In Defense of Broad Brushstrokes

I don’t know how many times someone has accused me of painting an issue using “broad brushstrokes” — as if there were only one legitimate kind of brush, one legitimate kind of stroke. As if the narrow, small brush that renders the excruciating details of an issue were somehow the be-all and end-all of the intellectual arts!

In a culture exploding with so much knowledge, any attempt to forge a wide and easy, Montaigne-like style is bound to meet with skepticism. Our hyper-specialized knowledge industry spreads a prejudice in favor of a hi-resolution treatment and renders our intellectual life bi-polar; we veer wildly from loudmouthed and shallow journalistic bullshit to hyper-specialized, academic claptrap.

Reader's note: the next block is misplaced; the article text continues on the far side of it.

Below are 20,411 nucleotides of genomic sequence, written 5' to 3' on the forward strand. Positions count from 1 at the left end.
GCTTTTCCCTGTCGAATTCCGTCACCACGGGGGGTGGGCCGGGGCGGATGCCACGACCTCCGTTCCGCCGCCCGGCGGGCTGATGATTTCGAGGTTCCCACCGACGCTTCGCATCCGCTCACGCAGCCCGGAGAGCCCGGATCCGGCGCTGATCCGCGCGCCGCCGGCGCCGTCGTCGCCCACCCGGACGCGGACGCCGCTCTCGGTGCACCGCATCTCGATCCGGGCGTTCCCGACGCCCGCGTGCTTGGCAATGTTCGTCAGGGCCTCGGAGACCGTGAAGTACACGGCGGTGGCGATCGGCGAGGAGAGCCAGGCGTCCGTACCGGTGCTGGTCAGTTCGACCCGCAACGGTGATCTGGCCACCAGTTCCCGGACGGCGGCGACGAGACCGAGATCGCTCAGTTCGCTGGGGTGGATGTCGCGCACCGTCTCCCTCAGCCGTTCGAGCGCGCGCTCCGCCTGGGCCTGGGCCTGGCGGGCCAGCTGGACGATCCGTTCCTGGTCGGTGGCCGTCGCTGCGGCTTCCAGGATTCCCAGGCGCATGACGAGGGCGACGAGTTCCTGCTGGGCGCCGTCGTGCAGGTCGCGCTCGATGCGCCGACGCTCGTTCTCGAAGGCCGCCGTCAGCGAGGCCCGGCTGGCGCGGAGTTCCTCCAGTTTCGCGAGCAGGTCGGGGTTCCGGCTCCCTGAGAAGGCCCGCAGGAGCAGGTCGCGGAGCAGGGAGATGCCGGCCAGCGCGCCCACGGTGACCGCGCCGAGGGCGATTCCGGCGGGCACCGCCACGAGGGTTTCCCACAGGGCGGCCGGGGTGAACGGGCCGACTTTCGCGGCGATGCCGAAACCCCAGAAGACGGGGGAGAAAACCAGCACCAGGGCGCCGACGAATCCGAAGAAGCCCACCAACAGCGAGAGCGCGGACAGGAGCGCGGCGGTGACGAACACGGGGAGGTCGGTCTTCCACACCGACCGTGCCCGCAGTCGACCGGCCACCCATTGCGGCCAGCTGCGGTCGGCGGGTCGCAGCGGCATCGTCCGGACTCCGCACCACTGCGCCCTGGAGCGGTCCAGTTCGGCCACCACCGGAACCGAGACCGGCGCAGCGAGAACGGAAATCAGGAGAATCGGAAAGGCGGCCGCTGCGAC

But compare the brushwork of Leonardo Da Vinci’s “Mona Lisa,” which is so fine it disappears into smokey thin air

to the broad brushstrokes of Edouard Manet’s “Olympia,” which appears slapdash and crude only beside Leonardo’s.

Leonardo is amazing, but so is Manet, in his own way. And it’s Manet who forged a whole new and modern direction in art.

The point is: there are many ways to lay down paint, and there are many ways to paint an issue; each one shows us aspects of the subject closed to the other. And an accusation of using “broad brushstrokes” is not, in itself, a damning argument against a treatment of any issue.

The more important and interesting question is this: what does a broad-brush treatment reveal?

One clap, two clap, three clap, forty?

By clapping more or less, you can signal to us which stories really stand out.